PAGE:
Executive Intelligence Review
Subscribe to EIW This article appears in the October 14, 2016 issue of Executive Intelligence Review.

Philippines to Obama: Keep Your Aid!

[Print version of this article]

by Michael Billington

The tremendous transformation to optimism and moral strength taking place within the Philippines, under the leadership of President Rodrigo Duterte, is captured in the following brief report, reprinted from the EIR Daily Alert Service. The hysterical diatribe against Duterte coming from Obama and his ilk over Duterte’s War on Drugs is not surprising, given that Obama is pushing drug legalization across the country and around the world, contributing to the worst drug epidemic in American history and tearing every community in the country apart.

Some of the Cabinet officials referenced here have been technocrats in the past, serving Philippine governments subservient to the Washington and London bankers, but have gained courage and moral fortitude from Duterte’s leadership. Duterte has dedicated himself to ending the hunger, poverty, and drug addiction of his country, and to totally rejecting Obama’s effort to use his country as a battle station for a war on China.

—Michael Billington

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King Rodriguez - Presidential Communications Operation Office
President Rodrigo Duterte presents a chart illustrating a drug trade network of high-level drug syndicates in the Philippines during a press conference, July 7, 2016.

Oct. 7—“Go to Hell with your aid!” Was this Philippine President Duterte again telling the U.S. that the people of the Philippines were no longer America’s Little Brown Brothers? Close—but in fact it is a quote from President Sukarno of Indonesia in 1964, after the assassination of JFK (who had supported Sukarno) and the launching of a “regime change” operation against him from London and Washington, as part of America’s tragic turn to British imperialism and colonial wars.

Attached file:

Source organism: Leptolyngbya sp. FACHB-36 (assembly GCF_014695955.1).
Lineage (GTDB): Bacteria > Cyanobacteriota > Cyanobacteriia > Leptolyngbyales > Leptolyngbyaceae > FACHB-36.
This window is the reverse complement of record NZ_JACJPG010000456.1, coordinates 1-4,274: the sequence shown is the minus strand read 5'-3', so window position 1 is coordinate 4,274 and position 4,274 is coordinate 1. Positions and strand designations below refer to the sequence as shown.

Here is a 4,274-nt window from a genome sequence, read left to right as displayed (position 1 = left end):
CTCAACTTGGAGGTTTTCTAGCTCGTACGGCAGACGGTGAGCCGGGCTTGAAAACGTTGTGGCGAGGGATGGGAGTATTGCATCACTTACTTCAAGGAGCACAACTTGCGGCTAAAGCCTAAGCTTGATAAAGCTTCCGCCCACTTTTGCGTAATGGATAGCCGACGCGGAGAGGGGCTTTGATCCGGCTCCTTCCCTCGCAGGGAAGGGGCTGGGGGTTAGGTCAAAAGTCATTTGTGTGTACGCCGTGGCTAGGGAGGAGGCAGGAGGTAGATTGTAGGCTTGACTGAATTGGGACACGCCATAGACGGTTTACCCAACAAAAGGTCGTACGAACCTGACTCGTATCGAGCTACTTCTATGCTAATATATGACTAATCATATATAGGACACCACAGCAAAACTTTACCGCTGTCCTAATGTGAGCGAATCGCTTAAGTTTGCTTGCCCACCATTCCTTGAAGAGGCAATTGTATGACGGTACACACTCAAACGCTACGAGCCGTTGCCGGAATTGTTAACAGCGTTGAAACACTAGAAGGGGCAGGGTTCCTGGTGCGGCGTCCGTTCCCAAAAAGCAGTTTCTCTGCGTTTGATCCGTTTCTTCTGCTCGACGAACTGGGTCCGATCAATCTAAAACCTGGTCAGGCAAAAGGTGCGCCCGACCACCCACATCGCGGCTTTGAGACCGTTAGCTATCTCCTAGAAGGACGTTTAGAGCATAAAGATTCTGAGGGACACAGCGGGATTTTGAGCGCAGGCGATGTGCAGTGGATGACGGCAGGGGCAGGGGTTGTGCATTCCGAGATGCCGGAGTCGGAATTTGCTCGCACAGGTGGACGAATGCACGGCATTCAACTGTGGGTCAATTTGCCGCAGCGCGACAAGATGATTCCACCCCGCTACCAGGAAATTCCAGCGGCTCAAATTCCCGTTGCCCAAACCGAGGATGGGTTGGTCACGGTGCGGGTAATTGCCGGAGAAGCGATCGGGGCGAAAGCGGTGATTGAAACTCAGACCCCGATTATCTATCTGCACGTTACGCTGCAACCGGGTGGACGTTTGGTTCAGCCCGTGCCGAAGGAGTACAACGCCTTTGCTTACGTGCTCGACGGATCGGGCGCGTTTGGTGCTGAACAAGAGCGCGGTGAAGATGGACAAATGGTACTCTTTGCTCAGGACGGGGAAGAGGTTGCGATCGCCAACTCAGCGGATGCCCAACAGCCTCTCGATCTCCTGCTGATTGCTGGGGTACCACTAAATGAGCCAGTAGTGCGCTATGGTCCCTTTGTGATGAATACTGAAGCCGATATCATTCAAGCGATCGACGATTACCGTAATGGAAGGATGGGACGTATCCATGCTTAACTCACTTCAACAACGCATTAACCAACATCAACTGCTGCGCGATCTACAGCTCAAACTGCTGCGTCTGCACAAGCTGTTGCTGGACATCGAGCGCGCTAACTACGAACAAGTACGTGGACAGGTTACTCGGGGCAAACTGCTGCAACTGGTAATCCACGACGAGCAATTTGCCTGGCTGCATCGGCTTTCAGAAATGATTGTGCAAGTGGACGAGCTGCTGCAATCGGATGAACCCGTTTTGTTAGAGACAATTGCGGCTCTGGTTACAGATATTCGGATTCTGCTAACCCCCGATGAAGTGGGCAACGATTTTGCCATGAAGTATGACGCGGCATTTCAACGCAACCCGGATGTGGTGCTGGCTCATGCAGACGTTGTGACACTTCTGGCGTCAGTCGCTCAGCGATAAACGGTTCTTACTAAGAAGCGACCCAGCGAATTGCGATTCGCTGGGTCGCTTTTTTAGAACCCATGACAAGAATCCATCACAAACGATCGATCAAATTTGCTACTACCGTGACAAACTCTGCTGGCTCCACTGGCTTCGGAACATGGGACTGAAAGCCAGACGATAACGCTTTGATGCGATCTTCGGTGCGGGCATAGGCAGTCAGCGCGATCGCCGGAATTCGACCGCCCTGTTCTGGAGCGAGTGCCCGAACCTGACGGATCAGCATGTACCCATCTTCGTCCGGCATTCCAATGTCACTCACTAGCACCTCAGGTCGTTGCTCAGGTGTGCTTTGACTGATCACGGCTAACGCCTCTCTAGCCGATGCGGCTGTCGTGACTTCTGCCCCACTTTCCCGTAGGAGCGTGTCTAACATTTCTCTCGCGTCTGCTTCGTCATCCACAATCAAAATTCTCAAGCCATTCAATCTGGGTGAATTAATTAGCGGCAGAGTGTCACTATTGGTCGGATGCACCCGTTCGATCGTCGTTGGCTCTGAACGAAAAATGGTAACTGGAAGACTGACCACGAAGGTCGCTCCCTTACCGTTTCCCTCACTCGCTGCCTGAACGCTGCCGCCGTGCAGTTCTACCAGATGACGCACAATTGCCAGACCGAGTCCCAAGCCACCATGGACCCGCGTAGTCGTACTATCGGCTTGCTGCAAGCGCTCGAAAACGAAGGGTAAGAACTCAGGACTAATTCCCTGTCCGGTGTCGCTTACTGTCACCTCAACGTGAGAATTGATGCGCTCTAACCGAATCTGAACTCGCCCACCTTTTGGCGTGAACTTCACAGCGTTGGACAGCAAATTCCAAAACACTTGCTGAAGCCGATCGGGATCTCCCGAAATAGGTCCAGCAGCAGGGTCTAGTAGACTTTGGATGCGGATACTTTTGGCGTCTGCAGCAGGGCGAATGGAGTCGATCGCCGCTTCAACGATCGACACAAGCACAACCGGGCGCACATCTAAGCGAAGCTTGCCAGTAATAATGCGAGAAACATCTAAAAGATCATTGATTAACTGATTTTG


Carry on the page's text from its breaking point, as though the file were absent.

But Duterte said essentially the same thing yesterday: “Go away, bring your money to somewhere else. We will survive as a nation.” Speaking to police officers in the southern city of Butuan, Duterte said, “How do you look at us, [as] mendicants? We will survive. Even if we’ll go through hardships, we will survive. But we will never, never compromise our dignity. If you think it is high time for you guys to withdraw your assistance, go ahead, we will not beg for it.”

An End to Subservience Declared

And not only the President is standing up to Obama:

• Foreign Secretary Perfecto Yasay posted on his website a statement titled, “America has failed us.” It reads, in part: “Breaking away from the shackling dependency of the Philippines to effectively address both internal and external security threats has become imperative in putting an end to our nation’s subservience to United States interests.” He said that, despite being granted independence in 1946, “the former colonial masters held onto invisible chains that reined us in toward dependency and submission as little brown brothers not capable of true independence and freedom.” He said that the “carrot and stick” policy had been “effectively used all through the long years since our independence to force Filipinos into submission to American demands and interests. This is what [President Duterte] is now trying to liberate us from.”